Japan has many dishes and treats that have the word “yaki.” These include ika-yaki (grilled squid), yaki-tori (skewered grilled chicken), suki-yaki (hotpot) among many other savory dishes. But there are also plenty of traditional desserts like taiyaki (fish-shaped sweet stuffed with anko), oobanyaki and each of these vary in flavor and taste depending on region. Sometimes, they look exactly the same so you may wonder what makes them different.
In this article, let’s learn about one such variety of “wagashi” (traditional Japanese sweet) called Imagawayaki.
There are various opinions about the origin of the name of this sweet. One of the main arguments is that Imagawayaki was sold in the area of Imagawa Bridge during the Edo period, which is now near Kanda, Tokyo, and hence it was named Imagawa-yaki. Imagawayaki was also once popular in the Meiji period. It was so famous that the founder of Morinaga even said “as long as Imagawayaki and roasted sweet potatoes are available, there’s no place for western-style desserts in Ginza.”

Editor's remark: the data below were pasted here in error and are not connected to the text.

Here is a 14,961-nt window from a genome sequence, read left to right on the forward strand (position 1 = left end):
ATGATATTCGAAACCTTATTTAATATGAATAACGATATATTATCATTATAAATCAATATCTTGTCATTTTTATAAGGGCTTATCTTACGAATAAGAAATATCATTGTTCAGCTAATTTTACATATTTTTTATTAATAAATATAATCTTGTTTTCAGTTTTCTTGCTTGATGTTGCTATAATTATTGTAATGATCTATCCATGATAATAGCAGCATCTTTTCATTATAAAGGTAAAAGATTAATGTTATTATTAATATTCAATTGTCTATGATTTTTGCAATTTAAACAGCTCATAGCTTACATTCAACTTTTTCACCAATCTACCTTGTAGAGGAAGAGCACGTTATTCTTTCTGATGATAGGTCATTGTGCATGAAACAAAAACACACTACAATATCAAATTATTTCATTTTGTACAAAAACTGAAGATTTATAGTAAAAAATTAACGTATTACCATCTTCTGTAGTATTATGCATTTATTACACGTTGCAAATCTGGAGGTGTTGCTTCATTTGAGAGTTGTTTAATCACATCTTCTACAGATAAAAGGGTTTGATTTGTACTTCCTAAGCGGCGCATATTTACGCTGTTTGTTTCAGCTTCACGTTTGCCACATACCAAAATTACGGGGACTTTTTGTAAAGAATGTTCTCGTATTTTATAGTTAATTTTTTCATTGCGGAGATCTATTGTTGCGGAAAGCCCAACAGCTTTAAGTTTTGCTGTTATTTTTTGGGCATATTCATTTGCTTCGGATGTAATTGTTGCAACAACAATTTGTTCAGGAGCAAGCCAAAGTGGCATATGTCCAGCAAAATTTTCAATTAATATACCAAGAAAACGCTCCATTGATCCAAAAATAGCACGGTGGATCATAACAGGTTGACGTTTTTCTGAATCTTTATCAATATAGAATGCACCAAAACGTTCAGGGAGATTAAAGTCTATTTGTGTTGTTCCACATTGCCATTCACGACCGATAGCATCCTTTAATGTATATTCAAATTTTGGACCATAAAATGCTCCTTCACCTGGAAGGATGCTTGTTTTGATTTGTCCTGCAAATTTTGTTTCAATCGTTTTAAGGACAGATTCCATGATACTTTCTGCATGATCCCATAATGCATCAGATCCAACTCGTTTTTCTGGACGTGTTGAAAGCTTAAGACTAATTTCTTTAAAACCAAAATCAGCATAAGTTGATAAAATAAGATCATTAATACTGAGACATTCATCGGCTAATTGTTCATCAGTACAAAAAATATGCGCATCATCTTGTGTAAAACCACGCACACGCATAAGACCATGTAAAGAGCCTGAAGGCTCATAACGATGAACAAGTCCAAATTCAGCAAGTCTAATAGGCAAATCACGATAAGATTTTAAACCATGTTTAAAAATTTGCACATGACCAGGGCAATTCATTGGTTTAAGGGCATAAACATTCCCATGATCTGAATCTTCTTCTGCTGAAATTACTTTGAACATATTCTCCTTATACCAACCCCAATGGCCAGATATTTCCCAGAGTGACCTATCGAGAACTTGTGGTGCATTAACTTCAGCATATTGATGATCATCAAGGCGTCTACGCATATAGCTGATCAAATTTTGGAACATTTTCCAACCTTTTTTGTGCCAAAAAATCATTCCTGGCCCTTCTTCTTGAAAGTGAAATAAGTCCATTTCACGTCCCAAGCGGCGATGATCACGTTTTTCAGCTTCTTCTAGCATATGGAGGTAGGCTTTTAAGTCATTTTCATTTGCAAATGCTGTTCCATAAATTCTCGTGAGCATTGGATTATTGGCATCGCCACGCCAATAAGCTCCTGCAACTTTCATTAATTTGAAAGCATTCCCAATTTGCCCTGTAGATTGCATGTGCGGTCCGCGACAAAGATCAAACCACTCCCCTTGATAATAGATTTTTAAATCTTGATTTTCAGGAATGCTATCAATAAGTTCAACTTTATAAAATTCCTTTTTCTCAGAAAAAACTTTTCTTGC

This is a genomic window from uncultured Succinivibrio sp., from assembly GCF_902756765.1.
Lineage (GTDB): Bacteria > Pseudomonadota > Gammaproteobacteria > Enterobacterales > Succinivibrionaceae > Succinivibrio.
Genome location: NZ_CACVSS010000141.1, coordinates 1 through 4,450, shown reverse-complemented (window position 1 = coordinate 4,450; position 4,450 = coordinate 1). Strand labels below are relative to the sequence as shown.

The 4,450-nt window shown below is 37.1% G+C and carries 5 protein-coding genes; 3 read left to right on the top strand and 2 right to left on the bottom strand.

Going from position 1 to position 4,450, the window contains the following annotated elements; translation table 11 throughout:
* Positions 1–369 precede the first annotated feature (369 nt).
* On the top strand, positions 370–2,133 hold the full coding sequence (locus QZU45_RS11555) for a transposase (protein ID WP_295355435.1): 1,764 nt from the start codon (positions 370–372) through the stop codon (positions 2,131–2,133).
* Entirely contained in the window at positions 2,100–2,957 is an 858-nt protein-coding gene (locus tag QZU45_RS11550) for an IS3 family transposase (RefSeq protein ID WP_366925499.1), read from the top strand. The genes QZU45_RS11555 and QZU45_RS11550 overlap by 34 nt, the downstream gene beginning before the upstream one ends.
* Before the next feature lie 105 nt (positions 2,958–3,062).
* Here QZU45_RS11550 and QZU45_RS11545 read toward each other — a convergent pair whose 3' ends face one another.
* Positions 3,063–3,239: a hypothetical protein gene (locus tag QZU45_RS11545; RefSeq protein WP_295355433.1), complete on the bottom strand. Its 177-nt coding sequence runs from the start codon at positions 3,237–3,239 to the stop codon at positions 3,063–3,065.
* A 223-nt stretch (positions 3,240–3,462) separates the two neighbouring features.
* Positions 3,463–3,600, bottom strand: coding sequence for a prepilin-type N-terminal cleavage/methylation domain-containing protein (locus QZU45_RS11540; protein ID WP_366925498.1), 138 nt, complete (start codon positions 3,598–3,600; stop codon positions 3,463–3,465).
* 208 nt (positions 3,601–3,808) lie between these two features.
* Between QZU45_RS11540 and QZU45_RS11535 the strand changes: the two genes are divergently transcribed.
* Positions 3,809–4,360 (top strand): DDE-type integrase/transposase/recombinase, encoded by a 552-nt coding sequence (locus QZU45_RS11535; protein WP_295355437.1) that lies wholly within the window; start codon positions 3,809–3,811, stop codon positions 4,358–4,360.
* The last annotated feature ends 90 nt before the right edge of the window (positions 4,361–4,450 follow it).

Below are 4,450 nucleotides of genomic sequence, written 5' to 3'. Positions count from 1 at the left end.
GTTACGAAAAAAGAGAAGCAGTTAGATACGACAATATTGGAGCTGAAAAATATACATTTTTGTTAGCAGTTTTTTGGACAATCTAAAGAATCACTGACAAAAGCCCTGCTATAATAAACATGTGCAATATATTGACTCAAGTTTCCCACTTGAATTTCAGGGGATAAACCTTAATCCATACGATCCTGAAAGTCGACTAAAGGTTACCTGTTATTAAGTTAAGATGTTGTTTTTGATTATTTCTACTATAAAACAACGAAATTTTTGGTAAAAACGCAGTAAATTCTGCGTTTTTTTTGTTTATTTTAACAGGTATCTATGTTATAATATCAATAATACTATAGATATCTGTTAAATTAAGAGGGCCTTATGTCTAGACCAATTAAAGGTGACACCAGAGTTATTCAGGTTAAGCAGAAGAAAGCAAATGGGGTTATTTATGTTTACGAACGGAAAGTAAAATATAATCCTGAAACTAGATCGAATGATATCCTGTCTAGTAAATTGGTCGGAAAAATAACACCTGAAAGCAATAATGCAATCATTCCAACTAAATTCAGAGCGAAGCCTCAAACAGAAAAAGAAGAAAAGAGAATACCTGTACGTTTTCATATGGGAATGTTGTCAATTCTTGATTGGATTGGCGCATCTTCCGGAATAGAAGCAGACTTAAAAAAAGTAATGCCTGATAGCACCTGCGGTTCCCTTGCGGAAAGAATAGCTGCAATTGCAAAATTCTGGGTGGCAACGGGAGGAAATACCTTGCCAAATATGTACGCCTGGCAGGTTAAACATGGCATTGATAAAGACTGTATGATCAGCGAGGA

The ingredients to make an imagawayaki are similar to those of other wagashi like taiyaki – eggs, flour and milk.
However, the biggest difference is the the pancake-like coating.
Unlike taiyaki, the mold is double-layered. So the pancake-like mix is poured in the upper and lower pans. Between these two layers, you can find a variety of fillings – some traditional like red-bean paste, while others modern like chocolate.
Most foreigners find traditional Japanese treats too sweet but since a sugary filling is sandwiched between thick layers, imagawayaki is fragrant but not intensely sweet.
The shop owner of Azukiya Ando (あずきや安堂) also told us that since the batter is so thick, you can eat an imagawayaki cold or warm.
Shop owner of Azukiya Ando
Address: 1-36-10 Fuda, Chofu-shi, Tokyo (5-min walk from Chofu Station)
Website: Azukiya Ando